Organizational Communications, Business Ethics and Globalization
Examines organizational communications and business ethics in Nigeria, India and China, using case Studies of Halliburton, Bank of America and Wal-Mart.
# 68395 | 1,806 words | 5 sources | APA | 2006 |
Published on Aug 16, 2006 in Business (Companies) , Business (International) , Economics (International) , Business (Management) , Ethics (General)
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The process of globalization is a form of dialogue between an international business organization and another nation's economy and needs. Globalization involves combining existing business organizational structures with that of a new local culture. The tumult that occurs during an organizational expansion into a new economic environment can be difficult, but productive as well. This paper examines how Bank of America made use of a large, inexpensive, yet relatively well-educated English-speaking work force India. It embraced India's advantages and provided benefits for Indian workers, as well as educational, health and safety safeguards and financial opportunities. The paper shows that even Wal-Mart made use of a large population experienced in garment manufacturing on a mass scale in China and provided substantial benefits to the nation in excess to what the local populace was accustomed to receiving from indigenous companies. In contrast, the paper shows that although Halliburton in Nigeria also initially made use of a lower-cost English speaking former colony, it did so with less effective results because of a perceived insensitivity to national needs, such as its corruption and abuse of the local environment.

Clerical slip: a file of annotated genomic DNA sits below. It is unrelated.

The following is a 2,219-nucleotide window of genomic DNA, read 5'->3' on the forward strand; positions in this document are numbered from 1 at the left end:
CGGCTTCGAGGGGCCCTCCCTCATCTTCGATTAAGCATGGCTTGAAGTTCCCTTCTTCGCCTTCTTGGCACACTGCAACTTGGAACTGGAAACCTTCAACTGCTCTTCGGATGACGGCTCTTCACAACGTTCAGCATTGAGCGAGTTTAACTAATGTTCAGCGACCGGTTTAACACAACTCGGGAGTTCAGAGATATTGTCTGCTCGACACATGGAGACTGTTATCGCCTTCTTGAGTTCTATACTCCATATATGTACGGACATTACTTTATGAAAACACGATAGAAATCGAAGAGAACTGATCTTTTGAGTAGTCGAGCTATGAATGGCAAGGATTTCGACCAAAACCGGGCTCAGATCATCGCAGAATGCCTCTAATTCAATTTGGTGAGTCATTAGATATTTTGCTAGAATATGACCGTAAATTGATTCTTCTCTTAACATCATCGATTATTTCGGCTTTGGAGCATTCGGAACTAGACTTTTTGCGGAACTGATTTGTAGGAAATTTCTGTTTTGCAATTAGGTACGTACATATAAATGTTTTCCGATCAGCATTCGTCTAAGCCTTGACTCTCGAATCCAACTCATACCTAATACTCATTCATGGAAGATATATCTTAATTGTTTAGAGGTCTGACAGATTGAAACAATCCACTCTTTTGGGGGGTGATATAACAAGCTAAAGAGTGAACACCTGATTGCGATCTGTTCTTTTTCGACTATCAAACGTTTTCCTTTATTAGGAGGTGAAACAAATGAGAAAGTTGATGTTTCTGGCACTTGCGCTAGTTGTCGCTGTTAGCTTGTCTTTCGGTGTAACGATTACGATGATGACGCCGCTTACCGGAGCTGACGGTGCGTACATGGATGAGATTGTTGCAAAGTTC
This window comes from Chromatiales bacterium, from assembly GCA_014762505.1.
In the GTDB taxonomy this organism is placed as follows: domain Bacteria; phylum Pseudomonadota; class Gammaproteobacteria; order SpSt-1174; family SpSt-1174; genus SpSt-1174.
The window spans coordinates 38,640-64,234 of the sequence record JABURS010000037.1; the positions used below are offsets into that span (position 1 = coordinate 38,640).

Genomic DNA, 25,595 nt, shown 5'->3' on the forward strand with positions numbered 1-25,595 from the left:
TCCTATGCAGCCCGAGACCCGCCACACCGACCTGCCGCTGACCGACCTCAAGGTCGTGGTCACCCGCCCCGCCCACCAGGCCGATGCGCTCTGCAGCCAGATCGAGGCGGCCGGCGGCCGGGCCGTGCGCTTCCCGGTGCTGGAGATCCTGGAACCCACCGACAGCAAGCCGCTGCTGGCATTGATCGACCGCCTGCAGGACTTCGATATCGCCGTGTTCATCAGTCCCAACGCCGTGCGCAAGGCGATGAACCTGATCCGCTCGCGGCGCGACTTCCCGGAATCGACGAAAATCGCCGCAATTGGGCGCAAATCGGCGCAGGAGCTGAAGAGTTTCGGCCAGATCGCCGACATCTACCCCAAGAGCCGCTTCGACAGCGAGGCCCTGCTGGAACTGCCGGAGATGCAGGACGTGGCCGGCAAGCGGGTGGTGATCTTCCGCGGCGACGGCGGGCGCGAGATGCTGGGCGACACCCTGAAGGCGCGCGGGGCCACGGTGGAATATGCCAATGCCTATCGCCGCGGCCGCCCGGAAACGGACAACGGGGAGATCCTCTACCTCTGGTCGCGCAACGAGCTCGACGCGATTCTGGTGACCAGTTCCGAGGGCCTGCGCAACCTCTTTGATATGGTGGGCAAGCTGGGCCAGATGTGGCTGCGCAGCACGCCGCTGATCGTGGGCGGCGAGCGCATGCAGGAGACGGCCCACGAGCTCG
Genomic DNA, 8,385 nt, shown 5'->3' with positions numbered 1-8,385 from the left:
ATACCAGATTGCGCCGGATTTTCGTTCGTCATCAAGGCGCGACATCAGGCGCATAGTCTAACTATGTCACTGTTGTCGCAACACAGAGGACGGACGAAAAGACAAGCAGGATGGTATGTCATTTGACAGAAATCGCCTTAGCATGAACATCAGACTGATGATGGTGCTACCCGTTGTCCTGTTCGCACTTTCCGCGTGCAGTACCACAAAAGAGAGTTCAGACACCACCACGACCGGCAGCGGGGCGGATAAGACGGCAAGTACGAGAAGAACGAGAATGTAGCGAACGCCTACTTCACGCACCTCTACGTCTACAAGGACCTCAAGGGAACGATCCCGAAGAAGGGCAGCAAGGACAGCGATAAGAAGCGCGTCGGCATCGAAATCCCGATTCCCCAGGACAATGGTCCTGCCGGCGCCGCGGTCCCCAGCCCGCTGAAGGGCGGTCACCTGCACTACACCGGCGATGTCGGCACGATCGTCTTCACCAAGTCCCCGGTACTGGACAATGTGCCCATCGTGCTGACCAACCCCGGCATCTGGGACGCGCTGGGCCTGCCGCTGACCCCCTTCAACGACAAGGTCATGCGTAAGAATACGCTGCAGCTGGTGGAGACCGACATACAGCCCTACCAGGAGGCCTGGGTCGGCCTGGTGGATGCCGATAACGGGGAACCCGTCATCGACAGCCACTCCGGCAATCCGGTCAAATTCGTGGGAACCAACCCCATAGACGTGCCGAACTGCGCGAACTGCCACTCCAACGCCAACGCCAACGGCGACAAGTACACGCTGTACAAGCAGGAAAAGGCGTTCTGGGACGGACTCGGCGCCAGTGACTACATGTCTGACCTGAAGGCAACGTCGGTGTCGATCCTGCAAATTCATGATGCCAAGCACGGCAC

From the Paper:"Of course, there are not as many safety and security concerns in India regarding the local population in regards to the banking industry as there are with defense manufacturing. Still, it seems as though, because the company entered into the agreement with a spirit of respect, it has become one of the most popular of "foreign banks" that "are moving more money into India, lured by the rising incomes in Asia's fourth-biggest economy," combined with its cheaper sources of English-speaking and technically experienced labor. (MacDonald & Daga, 2003) Unlike Nigeria, the African nation's economy is not expanding at nearly as quick a pace, thus highlighting the dependency of the Nigerian nation upon Halliburton."
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Organizational Communications, Business Ethics and Globalization (2006, August 16) Retrieved July 15, 2020, from https://www.academon.com/essay/organizational-communications-business-ethics-and-globalization-68395/
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